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Morphology, Histology and Serotonin Immunoreactivity on Salivary Glands of Stick Insect, Phobaeticus serratipes (Phasmida: Phasmatidae)

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The salivary gland plays a significant role in physiological processes in insects including food lubrication, extra-oral digestion and enzyme secretion. This study was conducted to describe the morphology and histology of salivary glands of stick insect, Phobaeticus serratipes (Phasmida: Phasmatidae). The observation on gross morphology of salivary glands was photographed by using DSLR Canon EOS 6D camera attached to a stereo microscope. The histological study of the salivary glands involves special staining procedures of periodic Schiff's acid reagent and Alcian blue method. The immunohistochemical study of the biogenic amine serotonin distribution was observed under fluorescence microscope Zeiss AxiocamMRm Apotome.2. Results showed that the salivary glands were the acinar type that consists of two cells, parietal cell and zymogenic cell. The serotonin immunoreactivity of the salivary glands which located on the nerve fibers and might act as a neurotransmitter.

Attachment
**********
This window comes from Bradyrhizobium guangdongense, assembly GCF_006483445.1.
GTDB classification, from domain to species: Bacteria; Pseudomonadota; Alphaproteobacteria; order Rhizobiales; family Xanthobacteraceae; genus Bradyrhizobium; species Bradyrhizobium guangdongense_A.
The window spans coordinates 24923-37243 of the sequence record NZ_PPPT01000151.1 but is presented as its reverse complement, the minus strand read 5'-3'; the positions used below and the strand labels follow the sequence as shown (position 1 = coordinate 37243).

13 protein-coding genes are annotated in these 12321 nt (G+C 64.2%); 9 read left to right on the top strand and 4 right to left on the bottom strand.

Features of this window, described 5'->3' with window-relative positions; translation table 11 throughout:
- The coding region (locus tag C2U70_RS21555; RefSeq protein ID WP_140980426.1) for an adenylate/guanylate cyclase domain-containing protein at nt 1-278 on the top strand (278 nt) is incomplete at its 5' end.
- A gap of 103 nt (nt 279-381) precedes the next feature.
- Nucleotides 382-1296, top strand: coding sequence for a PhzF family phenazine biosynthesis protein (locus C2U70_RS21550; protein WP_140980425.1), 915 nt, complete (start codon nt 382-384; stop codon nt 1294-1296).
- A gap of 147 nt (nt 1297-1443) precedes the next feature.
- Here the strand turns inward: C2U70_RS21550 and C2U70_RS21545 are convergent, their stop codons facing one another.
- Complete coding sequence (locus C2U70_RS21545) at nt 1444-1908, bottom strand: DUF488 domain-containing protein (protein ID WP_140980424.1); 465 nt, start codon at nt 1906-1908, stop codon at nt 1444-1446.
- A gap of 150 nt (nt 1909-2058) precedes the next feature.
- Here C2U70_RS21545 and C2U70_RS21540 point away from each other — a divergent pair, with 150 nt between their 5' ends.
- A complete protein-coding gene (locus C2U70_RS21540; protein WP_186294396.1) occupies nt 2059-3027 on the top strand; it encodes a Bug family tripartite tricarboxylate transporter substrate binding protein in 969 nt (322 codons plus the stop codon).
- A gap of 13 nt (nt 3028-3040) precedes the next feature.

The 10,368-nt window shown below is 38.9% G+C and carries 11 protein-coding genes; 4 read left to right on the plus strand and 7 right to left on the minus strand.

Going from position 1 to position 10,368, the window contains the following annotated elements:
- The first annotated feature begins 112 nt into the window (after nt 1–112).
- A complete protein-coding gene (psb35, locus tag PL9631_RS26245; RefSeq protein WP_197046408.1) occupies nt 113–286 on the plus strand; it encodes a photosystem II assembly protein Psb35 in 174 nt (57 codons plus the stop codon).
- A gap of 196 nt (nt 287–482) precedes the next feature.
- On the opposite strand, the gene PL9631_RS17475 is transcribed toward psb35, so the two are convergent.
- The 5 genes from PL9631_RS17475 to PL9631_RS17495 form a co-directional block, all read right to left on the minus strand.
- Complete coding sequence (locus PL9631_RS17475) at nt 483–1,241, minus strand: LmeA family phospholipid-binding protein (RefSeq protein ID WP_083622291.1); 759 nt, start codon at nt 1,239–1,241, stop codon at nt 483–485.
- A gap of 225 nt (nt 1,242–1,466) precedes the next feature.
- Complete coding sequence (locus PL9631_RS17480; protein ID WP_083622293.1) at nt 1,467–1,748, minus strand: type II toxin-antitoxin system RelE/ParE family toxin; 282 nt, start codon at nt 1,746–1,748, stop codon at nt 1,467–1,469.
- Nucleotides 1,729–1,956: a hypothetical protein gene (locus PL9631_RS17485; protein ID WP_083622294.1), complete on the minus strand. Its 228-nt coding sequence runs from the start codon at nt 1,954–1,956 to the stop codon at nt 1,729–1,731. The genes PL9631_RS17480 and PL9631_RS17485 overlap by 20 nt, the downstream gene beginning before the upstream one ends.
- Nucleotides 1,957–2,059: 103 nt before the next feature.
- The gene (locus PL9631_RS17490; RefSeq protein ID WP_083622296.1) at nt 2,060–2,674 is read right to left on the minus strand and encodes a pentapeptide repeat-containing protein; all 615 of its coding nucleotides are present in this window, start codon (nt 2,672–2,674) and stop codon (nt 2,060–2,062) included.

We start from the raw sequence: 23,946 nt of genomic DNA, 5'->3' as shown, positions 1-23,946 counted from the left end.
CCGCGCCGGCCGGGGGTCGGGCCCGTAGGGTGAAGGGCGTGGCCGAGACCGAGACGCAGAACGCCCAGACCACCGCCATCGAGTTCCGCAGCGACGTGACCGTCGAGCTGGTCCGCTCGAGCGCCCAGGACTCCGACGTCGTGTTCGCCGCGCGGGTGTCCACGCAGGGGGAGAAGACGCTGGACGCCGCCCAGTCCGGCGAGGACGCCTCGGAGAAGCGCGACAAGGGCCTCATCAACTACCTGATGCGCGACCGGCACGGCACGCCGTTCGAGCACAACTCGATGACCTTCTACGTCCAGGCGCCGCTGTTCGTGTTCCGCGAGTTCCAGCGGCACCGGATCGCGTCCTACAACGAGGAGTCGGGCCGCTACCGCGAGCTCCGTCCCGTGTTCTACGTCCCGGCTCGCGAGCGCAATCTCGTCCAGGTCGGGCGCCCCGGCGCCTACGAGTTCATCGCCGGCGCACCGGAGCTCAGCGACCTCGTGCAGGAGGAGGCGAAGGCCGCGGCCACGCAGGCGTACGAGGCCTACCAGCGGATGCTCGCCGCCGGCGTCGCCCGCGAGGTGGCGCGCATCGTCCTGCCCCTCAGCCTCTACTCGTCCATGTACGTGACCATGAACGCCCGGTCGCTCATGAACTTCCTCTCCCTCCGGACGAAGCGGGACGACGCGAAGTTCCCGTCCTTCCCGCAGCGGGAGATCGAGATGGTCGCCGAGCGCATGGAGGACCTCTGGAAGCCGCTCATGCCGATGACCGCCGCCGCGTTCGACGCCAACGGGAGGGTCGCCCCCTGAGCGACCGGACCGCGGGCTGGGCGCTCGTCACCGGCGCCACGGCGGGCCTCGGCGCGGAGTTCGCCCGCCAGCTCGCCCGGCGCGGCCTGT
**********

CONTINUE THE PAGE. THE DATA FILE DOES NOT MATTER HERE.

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JJBS
Volume 14, Number 1,March 2021
ISSN 1995-6673
Pages 11 - 15
Jordan Journal of Biological Sciences
Morphology, Histology and Serotonin Immunoreactivity on
Salivary Glands of Stick Insect, Phobaeticus serratipes
(Phasmida: Phasmatidae)
Wan Nurul ‘Ain, W.M.N and Nurul Wahida Othman*
Centre for Insect Systematics, Department of Biology and Biotechnology, Faculty of Science and Technology, Universiti Kebangsaan
Malaysia, 43600 Bangi, Selangor, Malaysia.
Received November 11, 2019; Revised Feb16, 2020; Accepted June 1, 2020
Abstract
The salivary gland plays a significant role in physiological processes in insects including food lubrication, extra-oral
digestion and enzyme secretion. This study was conducted to describe the morphology and histology of salivary glands of
stick insect, Phobaeticus serratipes (Phasmida: Phasmatidae). The observation on gross morphology of salivary glands was
photographed by using DSLR Canon EOS 6D camera attached to a stereo microscope. The histological study of the salivary
glands involves special staining procedures of periodic Schiff’s acid reagent and Alcian blue method. The
immunohistochemical study of the biogenic amine serotonin distribution was observed under fluorescence microscope Zeiss